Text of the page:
Marilyn Geewax

Marilyn Geewax is a senior editor, assigning and editing business radio stories. She also serves as the national economics correspondent for the NPR web site, and regularly discusses economic issues on Tell Me More and Here & Now.

Her work contributed to NPR's 2011 Edward R. Murrow Award for hard news for "The Foreclosure Nightmare." Geewax also worked on the foreclosure-crisis coverage that was recognized with a 2009 Heywood Broun Award.

Before to joining NPR in 2008, Geewax served as the national economics correspondent for Cox Newspapers' Washington Bureau. Before that, she worked at Cox's flagship paper, the Atlanta Journal-Constitution, first as a business reporter and then as a columnist and editorial board member. She got her start as a reporter for the Akron Beacon Journal.

Over the years, she has filed business news stories from China, Japan, South Africa and Europe.

Geewax was a 1994-95 Nieman Fellow at Harvard, where she studied economics and international relations. She earned a master's degree at Georgetown University, focusing on international economic affairs, and has a bachelor's degree in journalism from The Ohio State University.

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Economy
10:39 am
Fri November 4, 2011

Stores May Be Slow To Hire For The Holidays

NPR

The latest jobs report shows the U.S. economy is continuing to grow. But the pace is slow enough to suggest the holidays may not be very bright, especially for people seeking seasonal work.

Employers added a total of 80,000 jobs last month — about half the number needed to keep pace with population growth and begin pulling nearly 14 million job seekers back into the workplace.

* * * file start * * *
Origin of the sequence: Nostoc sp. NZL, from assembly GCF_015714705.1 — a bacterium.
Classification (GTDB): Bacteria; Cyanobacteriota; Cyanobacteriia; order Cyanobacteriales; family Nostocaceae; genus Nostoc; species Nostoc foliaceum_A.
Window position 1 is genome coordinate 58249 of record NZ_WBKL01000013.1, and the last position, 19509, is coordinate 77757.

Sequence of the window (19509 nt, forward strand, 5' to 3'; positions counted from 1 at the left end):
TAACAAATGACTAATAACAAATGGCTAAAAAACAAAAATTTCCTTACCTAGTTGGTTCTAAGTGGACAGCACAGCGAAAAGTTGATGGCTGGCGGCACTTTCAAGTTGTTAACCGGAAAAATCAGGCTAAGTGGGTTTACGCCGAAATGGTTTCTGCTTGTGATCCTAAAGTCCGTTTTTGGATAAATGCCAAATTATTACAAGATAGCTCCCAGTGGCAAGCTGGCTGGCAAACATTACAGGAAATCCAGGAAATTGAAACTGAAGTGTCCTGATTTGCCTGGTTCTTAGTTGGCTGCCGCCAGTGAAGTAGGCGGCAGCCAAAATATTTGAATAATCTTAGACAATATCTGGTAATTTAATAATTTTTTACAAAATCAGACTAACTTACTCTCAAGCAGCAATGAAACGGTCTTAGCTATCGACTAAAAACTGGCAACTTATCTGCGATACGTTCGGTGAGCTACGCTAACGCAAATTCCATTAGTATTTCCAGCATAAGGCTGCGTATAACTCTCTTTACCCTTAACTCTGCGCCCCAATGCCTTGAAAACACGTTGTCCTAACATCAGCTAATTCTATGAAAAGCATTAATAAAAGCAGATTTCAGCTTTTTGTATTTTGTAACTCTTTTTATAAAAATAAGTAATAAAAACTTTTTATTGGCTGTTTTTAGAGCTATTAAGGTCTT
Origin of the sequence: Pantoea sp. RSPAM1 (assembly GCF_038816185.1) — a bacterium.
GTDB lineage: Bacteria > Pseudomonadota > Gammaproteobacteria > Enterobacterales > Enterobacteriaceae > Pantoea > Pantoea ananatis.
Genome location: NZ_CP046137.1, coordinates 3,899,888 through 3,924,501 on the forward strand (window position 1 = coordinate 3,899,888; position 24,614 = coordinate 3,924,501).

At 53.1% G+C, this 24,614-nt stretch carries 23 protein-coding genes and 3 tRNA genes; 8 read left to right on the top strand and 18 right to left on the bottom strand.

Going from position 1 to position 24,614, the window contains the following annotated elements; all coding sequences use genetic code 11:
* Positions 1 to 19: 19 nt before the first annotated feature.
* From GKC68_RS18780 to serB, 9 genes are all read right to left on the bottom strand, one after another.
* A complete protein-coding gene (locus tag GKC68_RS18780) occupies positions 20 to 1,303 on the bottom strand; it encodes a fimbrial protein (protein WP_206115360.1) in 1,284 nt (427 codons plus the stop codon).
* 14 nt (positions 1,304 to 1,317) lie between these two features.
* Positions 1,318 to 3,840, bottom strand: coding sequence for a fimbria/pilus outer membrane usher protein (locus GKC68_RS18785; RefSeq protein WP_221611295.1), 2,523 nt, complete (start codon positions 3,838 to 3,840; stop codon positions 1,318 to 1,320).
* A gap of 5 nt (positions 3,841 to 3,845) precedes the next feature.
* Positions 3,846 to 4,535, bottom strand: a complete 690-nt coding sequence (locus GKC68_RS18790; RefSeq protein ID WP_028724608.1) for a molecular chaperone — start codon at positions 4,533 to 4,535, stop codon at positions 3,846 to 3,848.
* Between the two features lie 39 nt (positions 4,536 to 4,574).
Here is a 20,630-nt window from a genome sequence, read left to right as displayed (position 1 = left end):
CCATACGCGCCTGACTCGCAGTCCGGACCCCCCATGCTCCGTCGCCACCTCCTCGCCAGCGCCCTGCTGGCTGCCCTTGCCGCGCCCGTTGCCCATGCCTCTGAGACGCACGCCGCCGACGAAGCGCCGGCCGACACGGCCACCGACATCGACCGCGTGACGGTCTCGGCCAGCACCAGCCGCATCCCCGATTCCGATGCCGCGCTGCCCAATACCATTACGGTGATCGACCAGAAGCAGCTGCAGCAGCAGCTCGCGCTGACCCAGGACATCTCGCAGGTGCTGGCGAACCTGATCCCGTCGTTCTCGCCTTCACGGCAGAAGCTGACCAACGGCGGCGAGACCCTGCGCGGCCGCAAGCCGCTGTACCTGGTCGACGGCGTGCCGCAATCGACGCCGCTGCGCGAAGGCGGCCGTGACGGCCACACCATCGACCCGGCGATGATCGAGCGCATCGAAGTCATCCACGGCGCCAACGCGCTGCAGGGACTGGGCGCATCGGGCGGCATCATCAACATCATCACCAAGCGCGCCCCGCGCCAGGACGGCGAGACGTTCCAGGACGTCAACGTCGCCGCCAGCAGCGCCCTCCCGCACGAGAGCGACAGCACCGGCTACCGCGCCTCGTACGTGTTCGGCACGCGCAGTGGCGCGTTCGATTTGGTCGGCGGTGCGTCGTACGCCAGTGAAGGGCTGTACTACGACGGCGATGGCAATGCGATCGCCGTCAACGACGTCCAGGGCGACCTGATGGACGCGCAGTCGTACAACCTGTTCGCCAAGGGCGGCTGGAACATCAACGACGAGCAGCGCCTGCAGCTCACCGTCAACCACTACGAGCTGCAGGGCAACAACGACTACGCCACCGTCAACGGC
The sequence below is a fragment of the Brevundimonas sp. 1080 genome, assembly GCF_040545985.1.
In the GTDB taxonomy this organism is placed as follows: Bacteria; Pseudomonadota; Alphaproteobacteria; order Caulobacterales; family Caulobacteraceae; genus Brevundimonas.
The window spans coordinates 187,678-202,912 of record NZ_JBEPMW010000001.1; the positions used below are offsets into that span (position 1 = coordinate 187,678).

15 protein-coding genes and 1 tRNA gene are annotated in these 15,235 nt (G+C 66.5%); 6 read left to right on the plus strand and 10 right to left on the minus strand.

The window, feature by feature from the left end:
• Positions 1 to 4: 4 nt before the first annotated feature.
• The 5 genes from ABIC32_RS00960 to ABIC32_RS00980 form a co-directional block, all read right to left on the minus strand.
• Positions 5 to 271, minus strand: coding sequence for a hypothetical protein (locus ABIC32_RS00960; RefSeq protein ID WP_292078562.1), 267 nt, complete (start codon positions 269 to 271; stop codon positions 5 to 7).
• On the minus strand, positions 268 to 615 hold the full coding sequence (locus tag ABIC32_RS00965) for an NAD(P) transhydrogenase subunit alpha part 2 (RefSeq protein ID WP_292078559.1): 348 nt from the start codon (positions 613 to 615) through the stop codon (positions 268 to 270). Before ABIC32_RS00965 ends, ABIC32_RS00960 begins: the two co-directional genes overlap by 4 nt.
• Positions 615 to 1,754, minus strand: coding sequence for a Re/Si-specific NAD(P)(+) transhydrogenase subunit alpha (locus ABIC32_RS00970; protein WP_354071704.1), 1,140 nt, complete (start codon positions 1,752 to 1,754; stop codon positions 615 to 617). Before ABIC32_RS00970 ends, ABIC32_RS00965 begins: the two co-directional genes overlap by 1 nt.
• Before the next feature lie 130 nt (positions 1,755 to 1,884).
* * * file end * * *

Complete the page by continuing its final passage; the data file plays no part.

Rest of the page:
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Business
4:04 am
Fri October 28, 2011

In Europe's Crisis, U.S. Mostly An Observer

German Chancellor Angela Merkel and Chinese Prime Minister Wen Jiabao meeting in Berlin on June 28. During Europe's economic crisis, both China and the United States have stayed mostly on the sidelines.

Markus Schreiber AP

When Columbus sailed west in the late 15th century, he launched a long and lucrative relationship between Europe and the Americas. Family ties, economic bonds and shared military goals continue to knit us together.

But as the European debt crisis has deepened, it has highlighted this early 21st century shift: The United States is becoming more of a Pacific Rim country and less of a North Atlantic partner.

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Europe
11:45 am
Fri October 21, 2011

Hamilton's Lesson For Europe: Pay Your Debt

Because of Alexander Hamilton's insistence that the United States pay off its debt, investors came to see the nation as a stable place to do business, biographer Ron Chernow says.

Chip Somodevilla Getty Images

This weekend, French President Nicolas Sarkozy and German Chancellor Angela Merkel will meet in Brussels with other European Union leaders. Their goal: to settle on a plan to pay the debts of struggling member nations.

Their meeting might go better if Alexander Hamilton's ghost could get a seat at the table.

Hamilton, one of the United States' Founding Fathers, was the fiscal genius who insisted that paying off debts of this union's member states would lead to economic greatness.

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Economy
5:07 am
Sun October 16, 2011

Betting On Food Prices May Sell The Hungry Short

For speculators, food is a commodity to trade, not eat.

Scott Olson Getty Images

Speculators in the agricultural commodities markets are forcing grocery prices to rise too quickly and erratically, according to some top economists marking World Food Day on Sunday.

"Excessive financial speculation is contributing to increasing volatility and record food prices, exacerbating global hunger and poverty," wrote 461 economists, from more than 40 countries, in an open letter.

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Economy
12:53 pm
Fri October 7, 2011